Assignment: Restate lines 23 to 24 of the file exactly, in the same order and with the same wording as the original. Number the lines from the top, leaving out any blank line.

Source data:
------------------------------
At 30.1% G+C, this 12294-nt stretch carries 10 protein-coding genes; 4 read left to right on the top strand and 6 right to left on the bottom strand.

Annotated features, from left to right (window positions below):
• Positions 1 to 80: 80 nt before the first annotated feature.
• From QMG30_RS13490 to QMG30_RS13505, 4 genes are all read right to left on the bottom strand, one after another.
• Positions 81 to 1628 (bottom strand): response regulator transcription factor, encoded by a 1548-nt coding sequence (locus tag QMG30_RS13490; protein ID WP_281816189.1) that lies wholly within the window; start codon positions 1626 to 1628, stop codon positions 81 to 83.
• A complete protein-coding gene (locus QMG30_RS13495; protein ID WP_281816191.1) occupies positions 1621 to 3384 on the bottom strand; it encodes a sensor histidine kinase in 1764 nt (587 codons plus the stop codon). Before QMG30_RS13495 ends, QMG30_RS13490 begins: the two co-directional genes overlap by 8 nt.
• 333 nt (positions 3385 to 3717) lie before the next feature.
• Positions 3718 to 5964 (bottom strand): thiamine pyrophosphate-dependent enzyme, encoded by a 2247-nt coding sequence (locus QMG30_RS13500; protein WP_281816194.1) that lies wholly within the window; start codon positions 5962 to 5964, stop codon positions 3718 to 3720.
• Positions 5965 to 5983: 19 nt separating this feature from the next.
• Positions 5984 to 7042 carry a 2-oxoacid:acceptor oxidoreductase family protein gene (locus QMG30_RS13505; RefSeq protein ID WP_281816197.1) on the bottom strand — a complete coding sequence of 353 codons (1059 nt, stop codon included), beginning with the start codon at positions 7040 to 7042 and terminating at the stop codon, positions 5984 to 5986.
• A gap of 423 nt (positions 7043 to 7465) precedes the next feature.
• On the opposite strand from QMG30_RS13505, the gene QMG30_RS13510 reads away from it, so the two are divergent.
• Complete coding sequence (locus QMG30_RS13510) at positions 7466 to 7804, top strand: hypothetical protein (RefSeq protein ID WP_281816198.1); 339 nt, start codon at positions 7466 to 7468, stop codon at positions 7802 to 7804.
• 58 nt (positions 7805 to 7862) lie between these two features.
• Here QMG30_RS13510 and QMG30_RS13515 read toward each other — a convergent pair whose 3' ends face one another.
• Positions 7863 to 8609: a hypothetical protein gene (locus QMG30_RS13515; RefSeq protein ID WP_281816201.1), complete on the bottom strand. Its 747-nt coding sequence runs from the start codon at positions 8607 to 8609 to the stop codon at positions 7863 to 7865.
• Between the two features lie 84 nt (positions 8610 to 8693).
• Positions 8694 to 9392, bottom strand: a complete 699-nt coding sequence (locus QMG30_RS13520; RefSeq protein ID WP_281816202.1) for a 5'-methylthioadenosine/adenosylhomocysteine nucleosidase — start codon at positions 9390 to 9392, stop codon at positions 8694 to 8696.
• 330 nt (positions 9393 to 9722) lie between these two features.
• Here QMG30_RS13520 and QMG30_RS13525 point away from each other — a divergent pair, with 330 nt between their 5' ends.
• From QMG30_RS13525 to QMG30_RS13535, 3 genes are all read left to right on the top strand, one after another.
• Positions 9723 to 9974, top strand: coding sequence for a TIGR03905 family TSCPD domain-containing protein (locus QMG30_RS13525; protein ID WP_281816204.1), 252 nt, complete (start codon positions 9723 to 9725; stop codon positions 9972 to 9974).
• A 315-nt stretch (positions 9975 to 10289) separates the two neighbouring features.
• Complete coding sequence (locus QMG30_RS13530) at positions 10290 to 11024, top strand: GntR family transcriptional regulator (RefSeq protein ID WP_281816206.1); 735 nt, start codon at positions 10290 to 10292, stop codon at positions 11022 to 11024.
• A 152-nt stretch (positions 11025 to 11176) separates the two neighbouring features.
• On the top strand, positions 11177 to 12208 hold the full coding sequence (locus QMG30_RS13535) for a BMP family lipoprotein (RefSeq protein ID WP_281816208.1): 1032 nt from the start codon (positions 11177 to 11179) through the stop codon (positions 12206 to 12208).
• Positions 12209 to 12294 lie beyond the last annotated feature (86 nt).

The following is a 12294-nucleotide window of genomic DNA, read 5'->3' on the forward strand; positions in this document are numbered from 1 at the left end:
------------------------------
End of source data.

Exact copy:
• A 315-nt stretch (positions 9975 to 10289) separates the two neighbouring features.
• Complete coding sequence (locus QMG30_RS13530) at positions 10290 to 11024, top strand: GntR family transcriptional regulator (RefSeq protein ID WP_281816206.1); 735 nt, start codon at positions 10290 to 10292, stop codon at positions 11022 to 11024.